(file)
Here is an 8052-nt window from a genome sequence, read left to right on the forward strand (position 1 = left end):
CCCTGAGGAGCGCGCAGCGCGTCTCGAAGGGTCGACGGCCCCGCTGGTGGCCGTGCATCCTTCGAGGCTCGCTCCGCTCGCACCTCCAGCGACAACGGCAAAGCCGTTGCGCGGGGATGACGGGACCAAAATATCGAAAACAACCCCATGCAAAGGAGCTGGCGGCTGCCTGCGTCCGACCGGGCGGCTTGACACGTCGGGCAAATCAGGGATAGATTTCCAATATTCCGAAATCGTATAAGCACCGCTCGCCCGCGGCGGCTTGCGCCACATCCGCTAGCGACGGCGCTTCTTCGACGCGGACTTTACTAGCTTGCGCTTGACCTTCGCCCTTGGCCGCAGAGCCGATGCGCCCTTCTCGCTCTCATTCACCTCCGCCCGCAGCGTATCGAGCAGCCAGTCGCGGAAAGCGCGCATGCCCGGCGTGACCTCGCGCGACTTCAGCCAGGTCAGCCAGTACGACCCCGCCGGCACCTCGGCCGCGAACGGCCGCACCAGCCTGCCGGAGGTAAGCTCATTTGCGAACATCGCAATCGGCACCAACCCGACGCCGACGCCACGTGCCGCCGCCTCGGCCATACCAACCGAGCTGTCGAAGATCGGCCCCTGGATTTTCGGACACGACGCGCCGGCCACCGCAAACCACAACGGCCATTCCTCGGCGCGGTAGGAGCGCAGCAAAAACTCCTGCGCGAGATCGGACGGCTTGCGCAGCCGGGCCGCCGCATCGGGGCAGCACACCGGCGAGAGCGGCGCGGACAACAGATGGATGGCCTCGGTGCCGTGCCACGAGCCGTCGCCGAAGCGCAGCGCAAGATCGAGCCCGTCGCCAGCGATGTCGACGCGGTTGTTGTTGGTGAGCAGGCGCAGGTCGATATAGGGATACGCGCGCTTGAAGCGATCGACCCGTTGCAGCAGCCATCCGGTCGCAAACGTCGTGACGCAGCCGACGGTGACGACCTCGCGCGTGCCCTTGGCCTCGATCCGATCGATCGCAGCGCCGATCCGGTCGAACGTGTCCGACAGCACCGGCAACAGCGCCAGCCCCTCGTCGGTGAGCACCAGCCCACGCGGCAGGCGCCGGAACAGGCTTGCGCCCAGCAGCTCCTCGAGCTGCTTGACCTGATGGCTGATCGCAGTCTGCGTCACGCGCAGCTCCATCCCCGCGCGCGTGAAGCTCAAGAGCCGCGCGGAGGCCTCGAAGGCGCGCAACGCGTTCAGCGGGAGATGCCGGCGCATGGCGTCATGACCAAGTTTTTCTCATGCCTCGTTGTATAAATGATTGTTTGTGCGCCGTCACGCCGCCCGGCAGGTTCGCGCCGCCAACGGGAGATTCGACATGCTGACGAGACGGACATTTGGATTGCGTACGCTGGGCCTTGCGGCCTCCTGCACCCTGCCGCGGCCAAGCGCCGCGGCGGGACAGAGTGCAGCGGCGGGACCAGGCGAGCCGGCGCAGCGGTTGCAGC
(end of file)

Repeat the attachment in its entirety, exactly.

Here is an 8052-nt window from a genome sequence, read left to right on the forward strand (position 1 = left end):
CCCTGAGGAGCGCGCAGCGCGTCTCGAAGGGTCGACGGCCCCGCTGGTGGCCGTGCATCCTTCGAGGCTCGCTCCGCTCGCACCTCCAGCGACAACGGCAAAGCCGTTGCGCGGGGATGACGGGACCAAAATATCGAAAACAACCCCATGCAAAGGAGCTGGCGGCTGCCTGCGTCCGACCGGGCGGCTTGACACGTCGGGCAAATCAGGGATAGATTTCCAATATTCCGAAATCGTATAAGCACCGCTCGCCCGCGGCGGCTTGCGCCACATCCGCTAGCGACGGCGCTTCTTCGACGCGGACTTTACTAGCTTGCGCTTGACCTTCGCCCTTGGCCGCAGAGCCGATGCGCCCTTCTCGCTCTCATTCACCTCCGCCCGCAGCGTATCGAGCAGCCAGTCGCGGAAAGCGCGCATGCCCGGCGTGACCTCGCGCGACTTCAGCCAGGTCAGCCAGTACGACCCCGCCGGCACCTCGGCCGCGAACGGCCGCACCAGCCTGCCGGAGGTAAGCTCATTTGCGAACATCGCAATCGGCACCAACCCGACGCCGACGCCACGTGCCGCCGCCTCGGCCATACCAACCGAGCTGTCGAAGATCGGCCCCTGGATTTTCGGACACGACGCGCCGGCCACCGCAAACCACAACGGCCATTCCTCGGCGCGGTAGGAGCGCAGCAAAAACTCCTGCGCGAGATCGGACGGCTTGCGCAGCCGGGCCGCCGCATCGGGGCAGCACACCGGCGAGAGCGGCGCGGACAACAGATGGATGGCCTCGGTGCCGTGCCACGAGCCGTCGCCGAAGCGCAGCGCAAGATCGAGCCCGTCGCCAGCGATGTCGACGCGGTTGTTGTTGGTGAGCAGGCGCAGGTCGATATAGGGATACGCGCGCTTGAAGCGATCGACCCGTTGCAGCAGCCATCCGGTCGCAAACGTCGTGACGCAGCCGACGGTGACGACCTCGCGCGTGCCCTTGGCCTCGATCCGATCGATCGCAGCGCCGATCCGGTCGAACGTGTCCGACAGCACCGGCAACAGCGCCAGCCCCTCGTCGGTGAGCACCAGCCCACGCGGCAGGCGCCGGAACAGGCTTGCGCCCAGCAGCTCCTCGAGCTGCTTGACCTGATGGCTGATCGCAGTCTGCGTCACGCGCAGCTCCATCCCCGCGCGCGTGAAGCTCAAGAGCCGCGCGGAGGCCTCGAAGGCGCGCAACGCGTTCAGCGGGAGATGCCGGCGCATGGCGTCATGACCAAGTTTTTCTCATGCCTCGTTGTATAAATGATTGTTTGTGCGCCGTCACGCCGCCCGGCAGGTTCGCGCCGCCAACGGGAGATTCGACATGCTGACGAGACGGACATTTGGATTGCGTACGCTGGGCCTTGCGGCCTCCTGCACCCTGCCGCGGCCAAGCGCCGCGGCGGGACAGAGTGCAGCGGCGGGACCAGGCGAGCCGGCGCAGCGGTTGCAGC